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KCC: In our most recent webinar series, we asked whether reduction of CO2 emissions was still a hot topic amongst stakeholders. Here’s what we learnt

As 2030 looms and shipping continues to contribute 3 % of the world’s total GHG emissions with an upwards trend, we gathered a group of panelists to discuss what it will take to increase urgency amongst stakeholders and explore how charterers and shipowners are working together today – and how they could work together going forward, paving the way towards zero emissions freight.

There is little doubt that shipping emissions are on the rise and the hard work is ahead of us. Although we find ourselves amidst uncertain times, and it is unclear how the green transition will play out for shipping, stakeholders remain engaged in the question.

Webinar part I

How can companies support the regulatory processes taking place in the IMO?

As the IMO discusses the updated climate strategy owners and charterers can take the opportunity to engage with flag states and communicate the importance of flag states supporting the energy transition. They can also constructively engage with their governments that are represented at the IMO to increase the sense of urgency on the matter.

Carbon pricing and data availability is key to succeed in the green transition

There has been progress in recent years, seen in the increasing number of cargo owners measuring and reporting their shipping emissions r and some large companies have set ambitious emission reduction goals, for the emissions from their ocean freight. Dahm, pointed out that few charterers, however, have developed strategies on how to deliver the necessary large cuts in CO2 emission or started acting. More is needed to accelerate the process to net zero, and carbon pricing is key in this respect. With surging newbuilding prices, and the cost of alternative fuels likely being tripled that of conventional fuels, regulatory delays pose a challenge for most shipping companies. New business models for collaboration between Charterers and Owners are necessary.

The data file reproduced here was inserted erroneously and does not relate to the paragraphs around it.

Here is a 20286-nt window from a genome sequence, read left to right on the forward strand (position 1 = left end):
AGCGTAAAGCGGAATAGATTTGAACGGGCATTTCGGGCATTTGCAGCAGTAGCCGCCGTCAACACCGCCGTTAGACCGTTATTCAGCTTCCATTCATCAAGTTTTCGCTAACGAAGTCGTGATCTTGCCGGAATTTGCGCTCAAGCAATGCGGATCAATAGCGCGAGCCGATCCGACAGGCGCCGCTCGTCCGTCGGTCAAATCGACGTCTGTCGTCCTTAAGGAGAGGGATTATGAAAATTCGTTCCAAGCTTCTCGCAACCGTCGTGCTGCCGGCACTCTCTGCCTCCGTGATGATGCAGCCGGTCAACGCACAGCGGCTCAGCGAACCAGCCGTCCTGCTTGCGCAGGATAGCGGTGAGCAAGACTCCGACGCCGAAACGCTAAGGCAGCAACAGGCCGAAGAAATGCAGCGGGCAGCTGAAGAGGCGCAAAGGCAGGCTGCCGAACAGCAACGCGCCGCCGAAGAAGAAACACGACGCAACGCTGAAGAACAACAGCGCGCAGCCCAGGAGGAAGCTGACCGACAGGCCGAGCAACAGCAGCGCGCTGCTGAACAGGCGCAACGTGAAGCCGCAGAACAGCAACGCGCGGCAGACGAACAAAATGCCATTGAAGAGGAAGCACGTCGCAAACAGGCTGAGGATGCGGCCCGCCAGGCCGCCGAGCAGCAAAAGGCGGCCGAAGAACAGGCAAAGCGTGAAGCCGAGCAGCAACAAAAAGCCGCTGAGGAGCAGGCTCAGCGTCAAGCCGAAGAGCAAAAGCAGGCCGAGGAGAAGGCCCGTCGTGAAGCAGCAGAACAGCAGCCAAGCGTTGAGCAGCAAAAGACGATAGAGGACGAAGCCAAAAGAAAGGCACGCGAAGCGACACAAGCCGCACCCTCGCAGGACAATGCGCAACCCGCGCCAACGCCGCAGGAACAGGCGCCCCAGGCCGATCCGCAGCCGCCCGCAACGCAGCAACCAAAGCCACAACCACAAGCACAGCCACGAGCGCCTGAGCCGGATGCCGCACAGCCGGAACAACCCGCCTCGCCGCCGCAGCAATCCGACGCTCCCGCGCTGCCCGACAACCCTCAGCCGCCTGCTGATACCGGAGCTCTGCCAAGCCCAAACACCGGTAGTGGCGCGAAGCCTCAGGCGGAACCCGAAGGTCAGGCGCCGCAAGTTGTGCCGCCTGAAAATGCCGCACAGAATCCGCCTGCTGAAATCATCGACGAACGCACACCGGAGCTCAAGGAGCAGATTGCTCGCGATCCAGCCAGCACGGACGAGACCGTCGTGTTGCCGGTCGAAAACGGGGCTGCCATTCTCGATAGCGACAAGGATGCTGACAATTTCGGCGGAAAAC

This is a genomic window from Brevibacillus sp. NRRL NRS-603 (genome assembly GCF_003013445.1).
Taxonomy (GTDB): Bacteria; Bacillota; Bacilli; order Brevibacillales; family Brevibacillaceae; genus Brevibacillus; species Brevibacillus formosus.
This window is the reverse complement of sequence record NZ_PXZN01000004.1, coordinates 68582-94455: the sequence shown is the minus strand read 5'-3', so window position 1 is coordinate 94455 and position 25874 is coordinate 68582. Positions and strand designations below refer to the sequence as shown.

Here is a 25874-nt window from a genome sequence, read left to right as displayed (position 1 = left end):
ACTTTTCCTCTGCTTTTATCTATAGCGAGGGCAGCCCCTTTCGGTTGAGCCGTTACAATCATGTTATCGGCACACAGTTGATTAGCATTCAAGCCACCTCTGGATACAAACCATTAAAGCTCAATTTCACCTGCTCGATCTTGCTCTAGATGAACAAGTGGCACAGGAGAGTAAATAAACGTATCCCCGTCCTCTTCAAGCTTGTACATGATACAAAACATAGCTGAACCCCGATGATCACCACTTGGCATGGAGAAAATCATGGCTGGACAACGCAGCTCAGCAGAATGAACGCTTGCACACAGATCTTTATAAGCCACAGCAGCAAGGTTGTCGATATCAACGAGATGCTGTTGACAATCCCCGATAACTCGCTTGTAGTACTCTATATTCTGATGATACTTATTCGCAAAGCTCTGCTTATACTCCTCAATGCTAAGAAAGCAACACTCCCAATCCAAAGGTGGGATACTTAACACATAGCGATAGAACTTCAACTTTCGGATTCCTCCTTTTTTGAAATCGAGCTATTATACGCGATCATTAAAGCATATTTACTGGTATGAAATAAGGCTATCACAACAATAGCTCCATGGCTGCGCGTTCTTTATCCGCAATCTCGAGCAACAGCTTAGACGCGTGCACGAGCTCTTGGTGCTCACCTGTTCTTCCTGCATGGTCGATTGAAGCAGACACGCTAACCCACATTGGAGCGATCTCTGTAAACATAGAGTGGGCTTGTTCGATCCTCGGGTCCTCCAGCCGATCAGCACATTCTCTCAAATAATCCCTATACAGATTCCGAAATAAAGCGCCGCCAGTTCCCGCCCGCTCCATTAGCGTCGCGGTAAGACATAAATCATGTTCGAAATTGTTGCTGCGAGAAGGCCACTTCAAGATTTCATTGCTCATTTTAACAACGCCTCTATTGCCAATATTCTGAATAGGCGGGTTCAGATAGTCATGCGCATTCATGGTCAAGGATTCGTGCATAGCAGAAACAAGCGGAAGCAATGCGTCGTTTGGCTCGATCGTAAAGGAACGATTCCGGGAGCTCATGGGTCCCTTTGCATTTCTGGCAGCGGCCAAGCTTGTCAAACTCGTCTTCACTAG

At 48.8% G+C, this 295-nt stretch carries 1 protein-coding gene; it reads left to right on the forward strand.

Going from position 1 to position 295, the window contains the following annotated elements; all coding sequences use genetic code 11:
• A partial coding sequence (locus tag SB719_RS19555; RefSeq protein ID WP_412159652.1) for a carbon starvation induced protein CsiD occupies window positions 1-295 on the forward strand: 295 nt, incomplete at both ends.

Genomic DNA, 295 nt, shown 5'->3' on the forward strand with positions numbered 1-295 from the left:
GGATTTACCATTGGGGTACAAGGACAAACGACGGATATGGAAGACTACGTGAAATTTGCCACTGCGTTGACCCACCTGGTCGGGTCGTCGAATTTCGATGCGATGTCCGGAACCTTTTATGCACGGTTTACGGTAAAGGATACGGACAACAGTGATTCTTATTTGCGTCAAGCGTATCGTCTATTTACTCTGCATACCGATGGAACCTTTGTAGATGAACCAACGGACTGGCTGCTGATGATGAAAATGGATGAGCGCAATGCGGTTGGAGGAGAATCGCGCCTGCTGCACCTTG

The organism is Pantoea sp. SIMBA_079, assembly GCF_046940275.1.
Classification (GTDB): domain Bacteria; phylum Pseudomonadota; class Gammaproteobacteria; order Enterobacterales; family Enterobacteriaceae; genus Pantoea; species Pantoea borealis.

With more data becoming available stakeholders can make increasingly informed decisions.

Webinar part II

We must do with the cards we’ve been dealt today. It’s not perfect, but it’s good enough to get started

As one of the panelists pointed out, the upcoming Carbon Intensity Indicator regulation (CII) is “taking up all the oxygen in the room”, leaving less energy for the more profound discussions, which is how to incentivize for large, actual emission reductions. One approach is to pilot a carbon adjustment factor (CAF) equivalent to a bunker factor, an approach taken by Klaveness Combination Carriers. Dahm explained that the essence of the CAF is to link the freight earnings to the emissions performance, relative to a baseline.

A CAF-mechanism represents the kind of business model innovation needed to accelerate decarbonization in face of regulatory uncertainty. Claire Wright from Shell made the important point that before the Sea Cargo Charter, there was no transparency. The SCC has mainstreamed data collection and the data enables decision making that can support emission reductions from operational improvement. Wright argued that the combination of the Sea Cargo Charter and CII will encourage charterers and owners to work closer together on how vessels will be deployed.

All panelists were clear that collaboration to enable energy efficiency now is an important contributor to long-term decarbonization.

The panelists also discussed how the increased interest in Scope 3 emissions helps accelerate the energy transition in shipping, and whether decarbonization is available to companies operating in the spot market.
Source: Klaveness Combination Carriers

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